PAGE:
Traditionally, it has been described as a single sheet, although other authors such as Knize DM  and Tellioglu AT  mention that this would comprise two sheets. Histological studies showed the presence of a thin muscular sheet in the outer sheet of the temporoparietal fascia below the temporal line.
This muscle corresponds to the superficial temporal muscle present in some animals but that it has been transform rudimentary in humans and only remains superficially covering the temporal region. These muscle fibers lack functionality and constitute only anatomical finding.
A loose areolar tissue plane lies deep to the temporoparietal fascia and extends beneath the entire superficial fascia system of the scalp, including the galea aponeurotica and the frontalis and occipitalis muscle.
Deeper is the temporal fascia, which surrounds the temporal muscle. Underneath the muscle, this fascia merges with the periosteum of the temporal, frontal and parietal bone. Superiorly, the temporal fascia inserts in the superior temporal line and inferiorly it inserts in the zigmatic arch.  (Figure 1).
There is no doubt that the most important anatomic element in the region is the frontal branch of the facial nerve.
The facial nerve runs almost horizontally to the parotid 2 cm below the zygomatic arch, heading obliquely from back to front, from inside to outside and from top to bottom. As it leads to the periphery of the parotid gland, it becomes more superficial. Inside of the parotid gland, the division of the primary branches occurs: an upper, the temporo-facial and lower the cervical facial .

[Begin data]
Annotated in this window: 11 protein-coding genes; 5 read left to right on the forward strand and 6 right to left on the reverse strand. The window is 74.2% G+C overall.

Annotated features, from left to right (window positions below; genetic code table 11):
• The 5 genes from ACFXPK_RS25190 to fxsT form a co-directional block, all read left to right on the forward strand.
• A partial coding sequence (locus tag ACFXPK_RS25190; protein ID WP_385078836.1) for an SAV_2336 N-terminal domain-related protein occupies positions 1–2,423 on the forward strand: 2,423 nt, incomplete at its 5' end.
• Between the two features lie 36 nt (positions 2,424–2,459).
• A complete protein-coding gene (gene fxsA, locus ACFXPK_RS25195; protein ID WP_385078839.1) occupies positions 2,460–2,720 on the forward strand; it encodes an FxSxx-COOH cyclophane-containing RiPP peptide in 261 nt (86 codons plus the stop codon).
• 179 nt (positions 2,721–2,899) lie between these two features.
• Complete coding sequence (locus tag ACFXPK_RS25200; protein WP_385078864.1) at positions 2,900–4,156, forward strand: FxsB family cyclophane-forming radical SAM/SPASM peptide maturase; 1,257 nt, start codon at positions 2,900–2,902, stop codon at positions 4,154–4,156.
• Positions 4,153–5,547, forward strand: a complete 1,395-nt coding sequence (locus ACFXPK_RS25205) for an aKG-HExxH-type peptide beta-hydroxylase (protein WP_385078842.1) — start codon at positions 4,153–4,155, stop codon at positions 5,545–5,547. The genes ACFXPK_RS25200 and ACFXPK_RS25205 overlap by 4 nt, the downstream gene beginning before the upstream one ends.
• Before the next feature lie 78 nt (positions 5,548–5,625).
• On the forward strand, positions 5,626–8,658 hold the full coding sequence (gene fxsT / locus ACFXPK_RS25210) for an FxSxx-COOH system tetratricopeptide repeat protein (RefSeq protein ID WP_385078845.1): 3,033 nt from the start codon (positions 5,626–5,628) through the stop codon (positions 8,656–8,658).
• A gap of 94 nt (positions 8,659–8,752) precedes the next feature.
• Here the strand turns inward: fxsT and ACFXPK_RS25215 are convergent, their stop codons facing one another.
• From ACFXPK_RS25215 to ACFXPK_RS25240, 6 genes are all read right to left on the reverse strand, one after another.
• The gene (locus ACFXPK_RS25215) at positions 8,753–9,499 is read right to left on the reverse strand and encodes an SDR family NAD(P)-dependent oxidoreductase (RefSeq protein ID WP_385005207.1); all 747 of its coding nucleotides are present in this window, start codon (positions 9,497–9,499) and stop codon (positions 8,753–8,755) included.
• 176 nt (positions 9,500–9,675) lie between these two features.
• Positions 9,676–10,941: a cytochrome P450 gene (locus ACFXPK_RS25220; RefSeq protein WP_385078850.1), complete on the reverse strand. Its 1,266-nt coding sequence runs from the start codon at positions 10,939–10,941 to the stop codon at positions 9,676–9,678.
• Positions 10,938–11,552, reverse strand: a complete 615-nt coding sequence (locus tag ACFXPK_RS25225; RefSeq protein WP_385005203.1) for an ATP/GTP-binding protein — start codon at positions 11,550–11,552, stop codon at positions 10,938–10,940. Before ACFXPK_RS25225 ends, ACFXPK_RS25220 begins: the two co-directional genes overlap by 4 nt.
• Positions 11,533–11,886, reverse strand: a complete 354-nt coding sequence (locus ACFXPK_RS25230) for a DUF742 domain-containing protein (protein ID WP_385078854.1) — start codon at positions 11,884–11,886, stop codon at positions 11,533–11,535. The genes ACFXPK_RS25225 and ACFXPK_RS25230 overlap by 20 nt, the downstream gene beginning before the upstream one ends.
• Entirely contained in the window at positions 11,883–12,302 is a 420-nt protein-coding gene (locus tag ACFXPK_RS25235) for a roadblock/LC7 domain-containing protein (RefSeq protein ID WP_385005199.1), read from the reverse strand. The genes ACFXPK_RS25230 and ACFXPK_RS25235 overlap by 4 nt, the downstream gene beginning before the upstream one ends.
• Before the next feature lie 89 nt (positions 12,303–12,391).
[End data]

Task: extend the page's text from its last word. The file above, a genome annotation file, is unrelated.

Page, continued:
When the temporo-facial branch reaches the level of the mandibular condyle, it is divided into several secondary trunks, which usually anastomose forming true plexuses. The branches that arise from the temporo-facial trunk are: 1. Frontal; 2. Temporal; 3. Eyelid branches; 4. Zigomatics and 5. Upper mouth.
Regarding the temporal region above the zygomatic arch, the frontal branch is located in the existing plane between the temporoparietal fascia and the superficial layer of the temporal fascia.
In the cases where the superficial temporal muscle is present, there are no changes in the ordinary relationships of the facial nerve and vassels since this rudimentary muscle stays in a more superficial plane just below hair folicules.
This paper has following objective to clarify anatomical knowledge of the temporoparietal region, principally when fibers of temporal superficial muscle are presents avoiding erroneous surgical maneuvers and potentially dangerous for both regional nerves and vessels.